90 Minutes is a Norwegian dramatic thriller  by writer-director Eva Sørhaug. It strings together three stories which all share one thing: In an hour and a half, a murder will be committed.


The film is structured in such a way that each of the three stories is split into three parts, with the first act consisting of each story’s first act and so on. This turns out to be hugely effective as it gives you a bunch of mini-cliffhangers and leaves you clamoring for more information. Things are also kept fresh because the three murders are committed for different reasons and under different circumstances. It’s also not immediately clear who’ll turn out to be the killer, keeping the viewer on his toes.

The focus isn’t on character building in the vignettes but rather seeing the lead up to the committal of one of the darkest acts a person can do onto another person. There’s a clear through line to the film, the fact that people aren’t always what they seem. Parts of the cinematography drive this home, framed shots through doors where we can’t clearly see what people are doing as well as the act book-ending shots of faceless, black and white crowds convey the film’s message that we just don’t know people and the ones committing the crimes could be anyone. Sacrificing the micro for the macro works very well within the context of the film.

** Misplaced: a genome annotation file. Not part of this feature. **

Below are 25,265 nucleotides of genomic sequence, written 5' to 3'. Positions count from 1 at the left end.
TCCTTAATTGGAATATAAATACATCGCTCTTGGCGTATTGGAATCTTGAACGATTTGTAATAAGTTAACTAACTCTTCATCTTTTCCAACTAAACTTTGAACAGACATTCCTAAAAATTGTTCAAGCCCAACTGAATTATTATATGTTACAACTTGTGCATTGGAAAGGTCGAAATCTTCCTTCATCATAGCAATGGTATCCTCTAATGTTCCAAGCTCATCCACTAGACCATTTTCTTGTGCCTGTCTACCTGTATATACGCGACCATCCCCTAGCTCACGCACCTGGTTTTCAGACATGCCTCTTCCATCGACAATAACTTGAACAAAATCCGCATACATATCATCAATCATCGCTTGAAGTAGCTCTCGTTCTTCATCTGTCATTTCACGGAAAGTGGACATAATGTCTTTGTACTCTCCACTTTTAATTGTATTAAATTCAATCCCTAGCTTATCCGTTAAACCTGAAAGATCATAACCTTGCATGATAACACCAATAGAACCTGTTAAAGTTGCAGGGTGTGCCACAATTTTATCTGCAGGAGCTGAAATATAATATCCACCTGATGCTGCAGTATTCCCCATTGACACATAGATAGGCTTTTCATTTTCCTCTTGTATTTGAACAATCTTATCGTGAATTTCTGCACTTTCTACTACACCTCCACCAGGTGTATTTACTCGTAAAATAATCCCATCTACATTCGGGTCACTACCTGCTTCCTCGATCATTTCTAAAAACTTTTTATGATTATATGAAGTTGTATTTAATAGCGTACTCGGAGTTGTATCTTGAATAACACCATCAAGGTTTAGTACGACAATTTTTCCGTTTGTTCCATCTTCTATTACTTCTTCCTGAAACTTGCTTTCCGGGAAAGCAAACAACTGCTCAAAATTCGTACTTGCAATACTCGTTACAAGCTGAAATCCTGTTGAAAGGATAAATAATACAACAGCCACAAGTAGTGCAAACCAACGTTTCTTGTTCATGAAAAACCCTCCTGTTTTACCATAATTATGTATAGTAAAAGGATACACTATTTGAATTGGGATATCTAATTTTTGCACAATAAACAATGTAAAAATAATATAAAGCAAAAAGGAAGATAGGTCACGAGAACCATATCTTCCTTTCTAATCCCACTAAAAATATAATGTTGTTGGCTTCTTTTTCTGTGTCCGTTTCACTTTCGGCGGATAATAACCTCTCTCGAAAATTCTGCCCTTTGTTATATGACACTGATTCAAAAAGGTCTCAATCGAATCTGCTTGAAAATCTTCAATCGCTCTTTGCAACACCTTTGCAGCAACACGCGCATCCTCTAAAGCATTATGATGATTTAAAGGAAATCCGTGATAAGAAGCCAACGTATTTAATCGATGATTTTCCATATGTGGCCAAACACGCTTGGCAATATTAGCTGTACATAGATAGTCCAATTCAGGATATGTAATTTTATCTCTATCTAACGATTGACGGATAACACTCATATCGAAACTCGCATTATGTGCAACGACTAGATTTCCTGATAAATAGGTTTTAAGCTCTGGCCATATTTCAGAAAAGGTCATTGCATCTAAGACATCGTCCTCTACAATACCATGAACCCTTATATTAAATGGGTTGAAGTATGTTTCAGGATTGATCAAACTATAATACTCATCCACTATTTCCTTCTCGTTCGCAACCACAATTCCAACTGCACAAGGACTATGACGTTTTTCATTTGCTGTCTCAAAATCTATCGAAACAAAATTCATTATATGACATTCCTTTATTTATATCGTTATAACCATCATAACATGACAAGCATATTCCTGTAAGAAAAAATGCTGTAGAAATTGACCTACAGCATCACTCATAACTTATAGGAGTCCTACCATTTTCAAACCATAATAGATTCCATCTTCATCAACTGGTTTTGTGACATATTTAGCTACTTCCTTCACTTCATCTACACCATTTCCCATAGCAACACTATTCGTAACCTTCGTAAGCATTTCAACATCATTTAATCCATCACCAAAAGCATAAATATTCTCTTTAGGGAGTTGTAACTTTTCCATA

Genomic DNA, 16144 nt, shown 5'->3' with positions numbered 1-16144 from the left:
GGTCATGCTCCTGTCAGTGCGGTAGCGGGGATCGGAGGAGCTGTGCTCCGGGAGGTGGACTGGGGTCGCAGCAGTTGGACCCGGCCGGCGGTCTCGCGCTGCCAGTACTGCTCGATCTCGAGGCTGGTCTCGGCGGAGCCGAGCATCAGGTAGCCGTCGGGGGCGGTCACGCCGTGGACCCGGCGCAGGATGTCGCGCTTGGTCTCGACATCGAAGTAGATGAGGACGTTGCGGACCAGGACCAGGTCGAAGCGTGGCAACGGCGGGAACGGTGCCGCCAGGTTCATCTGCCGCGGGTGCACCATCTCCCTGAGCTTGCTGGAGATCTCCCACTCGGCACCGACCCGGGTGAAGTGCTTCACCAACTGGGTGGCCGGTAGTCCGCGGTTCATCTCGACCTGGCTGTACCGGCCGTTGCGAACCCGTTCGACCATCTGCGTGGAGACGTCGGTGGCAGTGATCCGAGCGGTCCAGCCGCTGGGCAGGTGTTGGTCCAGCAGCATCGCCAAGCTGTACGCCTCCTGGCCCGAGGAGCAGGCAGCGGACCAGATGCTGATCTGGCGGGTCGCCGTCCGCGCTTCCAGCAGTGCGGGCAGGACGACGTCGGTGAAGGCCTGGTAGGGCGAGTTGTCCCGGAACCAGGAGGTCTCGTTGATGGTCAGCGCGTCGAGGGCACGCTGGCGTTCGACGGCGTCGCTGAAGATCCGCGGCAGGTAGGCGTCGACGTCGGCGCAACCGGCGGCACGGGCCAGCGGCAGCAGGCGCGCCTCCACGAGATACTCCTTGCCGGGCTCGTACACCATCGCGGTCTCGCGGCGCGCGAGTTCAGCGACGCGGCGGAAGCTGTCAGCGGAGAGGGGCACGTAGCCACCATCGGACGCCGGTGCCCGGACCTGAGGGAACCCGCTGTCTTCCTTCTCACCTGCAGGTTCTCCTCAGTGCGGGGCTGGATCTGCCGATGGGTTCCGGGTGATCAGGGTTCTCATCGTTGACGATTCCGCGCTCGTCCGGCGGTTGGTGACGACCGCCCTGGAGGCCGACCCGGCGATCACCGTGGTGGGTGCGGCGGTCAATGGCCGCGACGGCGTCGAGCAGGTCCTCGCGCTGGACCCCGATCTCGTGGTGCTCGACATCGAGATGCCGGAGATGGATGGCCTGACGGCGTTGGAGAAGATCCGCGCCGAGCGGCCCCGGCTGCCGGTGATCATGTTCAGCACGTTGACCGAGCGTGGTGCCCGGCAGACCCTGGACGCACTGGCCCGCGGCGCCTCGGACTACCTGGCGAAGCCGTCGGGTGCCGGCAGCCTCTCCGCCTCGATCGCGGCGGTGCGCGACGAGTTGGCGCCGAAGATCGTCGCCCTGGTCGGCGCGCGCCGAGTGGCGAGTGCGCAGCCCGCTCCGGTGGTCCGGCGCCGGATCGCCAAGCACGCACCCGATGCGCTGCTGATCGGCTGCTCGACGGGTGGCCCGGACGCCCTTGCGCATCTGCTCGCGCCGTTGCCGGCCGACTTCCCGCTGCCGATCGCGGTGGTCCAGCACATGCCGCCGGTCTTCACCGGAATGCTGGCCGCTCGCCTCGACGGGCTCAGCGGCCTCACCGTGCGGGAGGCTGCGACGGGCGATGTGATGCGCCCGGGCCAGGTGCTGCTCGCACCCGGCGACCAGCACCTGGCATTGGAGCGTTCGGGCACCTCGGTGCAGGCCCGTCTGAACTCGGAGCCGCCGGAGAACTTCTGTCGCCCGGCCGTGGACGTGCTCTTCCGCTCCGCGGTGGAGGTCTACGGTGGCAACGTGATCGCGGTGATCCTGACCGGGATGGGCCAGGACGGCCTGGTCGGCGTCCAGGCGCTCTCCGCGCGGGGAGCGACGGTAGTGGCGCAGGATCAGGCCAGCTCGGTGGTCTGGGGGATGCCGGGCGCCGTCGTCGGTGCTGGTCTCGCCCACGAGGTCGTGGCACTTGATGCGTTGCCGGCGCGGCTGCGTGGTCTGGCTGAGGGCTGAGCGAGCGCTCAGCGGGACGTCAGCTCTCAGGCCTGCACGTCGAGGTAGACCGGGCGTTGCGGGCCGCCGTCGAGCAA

Aksel Hennie as a straight up asshole in 90 Minutes

The first story is its weakest as we’re given very little to latch onto it, although that senselessness does fit with the film’s overall message. It appears that the filmmakers are most interested in the third story as is gets the most screen time. Nonetheless all of them are great, with great flow and a shocking feeling of escalation. Especially in the latter two, which swell to a fever pitch before bursting with horrifying acts of violence.

Aksel Hennie, in the third story, puts in a completely riveting performance. He shows tremendous range as the role is completely different from his great turn in last year’s Headhunters. Here he’s constantly on edge and a complete violent scumbag, the film’s standout performance. The cast cooperates well with the interesting structure to keep your attention at all times. It’s all accompanied by a chilling score by Henrik Skam that digs itself under your skin and tethers you to the narrative.

Final Verdict: 90 Minutes plunders the depths of the human psyche and provides a deeply cynical look at just how horrible people can be to each other for sometimes no seemingly logical reason. Fantastically well made and often captivating. It’ll get you to ponder the darkest reaches of humanity and the possibility that the darkness can exist within anyone of us.

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